Warmth comes from the bodies of the colony, and we can help by ensuring that the hive is sound, holes are filled in and cracks mended. Some beekeepers put a bee blanket over the crown board inside the roof, raising it slightly with matchsticks for ventilation. Bees residing in a double walled hive survive colder temperatures than their cousins in the more typical single walled hive as the gap between the inner boxes that the bees live in and the pretty outer sections offer all the benefits of cavity wall insulation.
Don’t let the bed bugs bite
The bees also want to remain safe from external predators such as curious badgers, wandering cows, hungry woodpeckers and mice. The position of the hive can help protect against the larger predators and a sheltered spot will also protect against strong winds. Woodpeckers are reluctant to peck through white painted hives, and the monks at Buckfast Abbey exploit this by painting theirs white. If you don’t wish to paint your hives, protect them instead with wire netting or a layer of sacking/plastic to deter the woodpeckers’ beaks.
Mice want a warm bed and food to hand for their long winter sleep, and a beehive makes the perfect spot – if they can make it past the guard bees. Mouse guards at the entrance reduce the size adequately to prevent mice and other small creatures entering. Hornets and wasps will patrol the area looking for a free meal of bee with a dessert of honey. Deter them with wasp traps. During this year’s spring inspection, I found a snail built into the wax foundation of a frame – a slow enemy and no match for the bees.
As important as warmth, food and protection is the bees’ collective health. Continue to monitor and treat for varroa, acarine and nosema (a fungal disease that causes dysentery). Treatment for nosema can be added to the winter feed if you feed your bees syrup in the autumn. Watch for wax moth and their larvae, especially in empty supers that you remove. Store supers dry with a sheet of newspaper between boxes. Newspaper deters the wax moth larvae – this is possibly due to the chemicals in the papers, or perhaps the depressing news they carry.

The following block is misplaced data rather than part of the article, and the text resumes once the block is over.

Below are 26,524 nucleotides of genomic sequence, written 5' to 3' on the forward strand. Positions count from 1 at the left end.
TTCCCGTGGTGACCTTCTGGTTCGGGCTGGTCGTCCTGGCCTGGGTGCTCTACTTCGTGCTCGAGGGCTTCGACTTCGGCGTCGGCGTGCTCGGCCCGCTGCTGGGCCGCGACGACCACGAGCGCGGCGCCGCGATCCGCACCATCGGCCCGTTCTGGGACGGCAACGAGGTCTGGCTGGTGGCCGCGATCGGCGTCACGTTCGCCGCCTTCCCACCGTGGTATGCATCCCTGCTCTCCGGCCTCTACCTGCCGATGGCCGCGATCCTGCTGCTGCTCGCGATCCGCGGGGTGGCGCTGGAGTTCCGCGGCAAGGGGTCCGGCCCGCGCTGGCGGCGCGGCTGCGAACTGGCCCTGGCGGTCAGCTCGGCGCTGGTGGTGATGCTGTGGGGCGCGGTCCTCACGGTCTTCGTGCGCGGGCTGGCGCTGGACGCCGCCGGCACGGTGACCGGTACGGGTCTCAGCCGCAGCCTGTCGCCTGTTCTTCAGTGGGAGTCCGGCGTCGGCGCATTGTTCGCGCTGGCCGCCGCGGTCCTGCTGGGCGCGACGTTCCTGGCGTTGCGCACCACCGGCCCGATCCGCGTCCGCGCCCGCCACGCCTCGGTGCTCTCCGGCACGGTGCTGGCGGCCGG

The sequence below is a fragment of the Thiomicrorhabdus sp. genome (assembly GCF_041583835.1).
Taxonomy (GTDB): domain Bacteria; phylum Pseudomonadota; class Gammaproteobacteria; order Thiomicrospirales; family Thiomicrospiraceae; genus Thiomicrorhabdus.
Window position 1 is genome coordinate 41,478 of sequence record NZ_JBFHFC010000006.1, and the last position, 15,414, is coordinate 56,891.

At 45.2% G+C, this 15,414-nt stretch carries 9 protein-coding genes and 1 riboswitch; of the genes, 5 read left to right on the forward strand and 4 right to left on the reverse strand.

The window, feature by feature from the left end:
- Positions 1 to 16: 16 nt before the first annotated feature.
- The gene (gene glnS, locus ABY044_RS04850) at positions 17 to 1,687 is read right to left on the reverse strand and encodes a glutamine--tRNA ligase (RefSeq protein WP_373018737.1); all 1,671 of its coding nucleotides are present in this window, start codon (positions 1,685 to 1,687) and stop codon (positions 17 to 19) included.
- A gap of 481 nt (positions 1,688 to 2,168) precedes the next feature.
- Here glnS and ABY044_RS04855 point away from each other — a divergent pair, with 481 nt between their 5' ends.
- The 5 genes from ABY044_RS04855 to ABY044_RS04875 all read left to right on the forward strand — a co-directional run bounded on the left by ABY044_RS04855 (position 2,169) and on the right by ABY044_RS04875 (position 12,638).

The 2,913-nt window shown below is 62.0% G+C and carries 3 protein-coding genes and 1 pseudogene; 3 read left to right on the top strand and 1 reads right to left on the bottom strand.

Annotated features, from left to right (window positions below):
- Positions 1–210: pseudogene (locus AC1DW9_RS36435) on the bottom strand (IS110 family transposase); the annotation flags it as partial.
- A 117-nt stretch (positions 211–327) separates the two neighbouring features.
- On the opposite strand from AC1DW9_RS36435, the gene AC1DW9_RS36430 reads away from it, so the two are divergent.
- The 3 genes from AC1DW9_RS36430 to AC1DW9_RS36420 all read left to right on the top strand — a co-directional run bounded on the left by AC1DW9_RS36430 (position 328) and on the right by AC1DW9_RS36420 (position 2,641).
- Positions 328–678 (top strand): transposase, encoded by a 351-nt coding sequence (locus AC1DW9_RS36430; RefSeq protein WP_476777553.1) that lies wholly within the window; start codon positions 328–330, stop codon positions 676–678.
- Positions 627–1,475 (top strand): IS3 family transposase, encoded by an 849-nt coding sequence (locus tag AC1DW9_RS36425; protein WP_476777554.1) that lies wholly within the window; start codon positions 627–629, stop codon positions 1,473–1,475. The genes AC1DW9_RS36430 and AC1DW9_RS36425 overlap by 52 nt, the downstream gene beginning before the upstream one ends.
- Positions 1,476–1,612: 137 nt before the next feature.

The National Bee Unit carries information on all the pests and diseases on offer. The latest to be aware of include the small hive beetle (Aethina tumida) and the small parasitic mites Tropilaelaps spp. Although these aren’t with us yet, they’re on their way, just as varroa was 15 years ago.
And so to bed
With the bees checked, fed, protected and tucked up for winter, they will remain untouched for the next five or six months. Inside the hive, they gradually block up all the little gaps and holes in the hive with their notoriously sticky bee glue, propolis. As they settle in for the winter, there’s time for us to clean our spare hive parts, tools and other equipment thoroughly before storing. Ensure hives are secured against the forces of nature and predators, checking periodically to see that they’re still upright and in one piece. Prepare new record cards and plan your actions for the year ahead.
When that’s over, the bees may not be sleeping or dreaming, but that doesn’t mean the beekeeper can’t. n
For more information on pests, diseases, their recognition and treatment contact the National Bee Unit, Sand Hutton,
York YO41 1LZ. www.nationalbeeunit.com.
This article is from the September 2006 issue of Country Smallholding magazine.
<< To order back issues click the link to the left.